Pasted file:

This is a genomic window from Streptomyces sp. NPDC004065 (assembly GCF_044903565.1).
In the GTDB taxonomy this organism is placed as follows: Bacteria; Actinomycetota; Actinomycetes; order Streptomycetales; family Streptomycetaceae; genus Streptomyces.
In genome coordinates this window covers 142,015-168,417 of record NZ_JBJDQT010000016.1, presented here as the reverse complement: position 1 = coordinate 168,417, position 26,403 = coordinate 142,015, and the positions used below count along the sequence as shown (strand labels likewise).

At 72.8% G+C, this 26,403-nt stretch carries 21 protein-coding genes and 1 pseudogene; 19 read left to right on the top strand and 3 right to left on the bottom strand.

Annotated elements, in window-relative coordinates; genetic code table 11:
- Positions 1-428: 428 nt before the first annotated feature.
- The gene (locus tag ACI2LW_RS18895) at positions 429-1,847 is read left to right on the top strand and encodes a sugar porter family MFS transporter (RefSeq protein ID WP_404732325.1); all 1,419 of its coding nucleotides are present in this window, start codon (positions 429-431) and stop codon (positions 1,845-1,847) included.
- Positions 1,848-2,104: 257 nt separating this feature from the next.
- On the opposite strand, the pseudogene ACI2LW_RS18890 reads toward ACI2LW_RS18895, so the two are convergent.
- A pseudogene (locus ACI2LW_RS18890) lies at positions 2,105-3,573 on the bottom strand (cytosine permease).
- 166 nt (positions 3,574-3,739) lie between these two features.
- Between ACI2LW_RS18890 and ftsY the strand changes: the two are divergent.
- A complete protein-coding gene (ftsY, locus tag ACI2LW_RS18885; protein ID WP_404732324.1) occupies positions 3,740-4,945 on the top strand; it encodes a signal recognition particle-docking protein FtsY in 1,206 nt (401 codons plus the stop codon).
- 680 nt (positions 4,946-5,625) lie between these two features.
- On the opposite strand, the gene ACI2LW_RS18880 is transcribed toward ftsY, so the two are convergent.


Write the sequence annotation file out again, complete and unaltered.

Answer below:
This is a genomic window from Streptomyces sp. NPDC004065 (assembly GCF_044903565.1).
In the GTDB taxonomy this organism is placed as follows: Bacteria; Actinomycetota; Actinomycetes; order Streptomycetales; family Streptomycetaceae; genus Streptomyces.
In genome coordinates this window covers 142,015-168,417 of record NZ_JBJDQT010000016.1, presented here as the reverse complement: position 1 = coordinate 168,417, position 26,403 = coordinate 142,015, and the positions used below count along the sequence as shown (strand labels likewise).

At 72.8% G+C, this 26,403-nt stretch carries 21 protein-coding genes and 1 pseudogene; 19 read left to right on the top strand and 3 right to left on the bottom strand.

Annotated elements, in window-relative coordinates; genetic code table 11:
- Positions 1-428: 428 nt before the first annotated feature.
- The gene (locus tag ACI2LW_RS18895) at positions 429-1,847 is read left to right on the top strand and encodes a sugar porter family MFS transporter (RefSeq protein ID WP_404732325.1); all 1,419 of its coding nucleotides are present in this window, start codon (positions 429-431) and stop codon (positions 1,845-1,847) included.
- Positions 1,848-2,104: 257 nt separating this feature from the next.
- On the opposite strand, the pseudogene ACI2LW_RS18890 reads toward ACI2LW_RS18895, so the two are convergent.
- A pseudogene (locus ACI2LW_RS18890) lies at positions 2,105-3,573 on the bottom strand (cytosine permease).
- 166 nt (positions 3,574-3,739) lie between these two features.
- Between ACI2LW_RS18890 and ftsY the strand changes: the two are divergent.
- A complete protein-coding gene (ftsY, locus tag ACI2LW_RS18885; protein ID WP_404732324.1) occupies positions 3,740-4,945 on the top strand; it encodes a signal recognition particle-docking protein FtsY in 1,206 nt (401 codons plus the stop codon).
- 680 nt (positions 4,946-5,625) lie between these two features.
- On the opposite strand, the gene ACI2LW_RS18880 is transcribed toward ftsY, so the two are convergent.